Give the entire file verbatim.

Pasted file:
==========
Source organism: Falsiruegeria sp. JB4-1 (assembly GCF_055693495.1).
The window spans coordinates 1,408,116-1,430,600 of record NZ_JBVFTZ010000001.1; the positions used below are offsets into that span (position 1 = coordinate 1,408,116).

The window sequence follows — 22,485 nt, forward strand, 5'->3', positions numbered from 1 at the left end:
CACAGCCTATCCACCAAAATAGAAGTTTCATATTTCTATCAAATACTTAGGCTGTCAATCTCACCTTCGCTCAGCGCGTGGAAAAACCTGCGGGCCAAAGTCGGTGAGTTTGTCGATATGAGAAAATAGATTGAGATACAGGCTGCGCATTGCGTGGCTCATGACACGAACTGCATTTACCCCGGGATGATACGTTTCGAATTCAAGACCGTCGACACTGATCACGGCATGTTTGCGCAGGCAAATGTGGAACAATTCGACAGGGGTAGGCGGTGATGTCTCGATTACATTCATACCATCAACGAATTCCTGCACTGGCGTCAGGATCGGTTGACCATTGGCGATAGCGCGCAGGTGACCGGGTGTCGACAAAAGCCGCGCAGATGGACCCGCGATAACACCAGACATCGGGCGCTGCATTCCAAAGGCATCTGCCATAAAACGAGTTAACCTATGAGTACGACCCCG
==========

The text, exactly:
Source organism: Falsiruegeria sp. JB4-1 (assembly GCF_055693495.1).
The window spans coordinates 1,408,116-1,430,600 of record NZ_JBVFTZ010000001.1; the positions used below are offsets into that span (position 1 = coordinate 1,408,116).

The window sequence follows — 22,485 nt, forward strand, 5'->3', positions numbered from 1 at the left end:
CACAGCCTATCCACCAAAATAGAAGTTTCATATTTCTATCAAATACTTAGGCTGTCAATCTCACCTTCGCTCAGCGCGTGGAAAAACCTGCGGGCCAAAGTCGGTGAGTTTGTCGATATGAGAAAATAGATTGAGATACAGGCTGCGCATTGCGTGGCTCATGACACGAACTGCATTTACCCCGGGATGATACGTTTCGAATTCAAGACCGTCGACACTGATCACGGCATGTTTGCGCAGGCAAATGTGGAACAATTCGACAGGGGTAGGCGGTGATGTCTCGATTACATTCATACCATCAACGAATTCCTGCACTGGCGTCAGGATCGGTTGACCATTGGCGATAGCGCGCAGGTGACCGGGTGTCGACAAAAGCCGCGCAGATGGACCCGCGATAACACCAGACATCGGGCGCTGCATTCCAAAGGCATCTGCCATAAAACGAGTTAACCTATGAGTACGACCCCG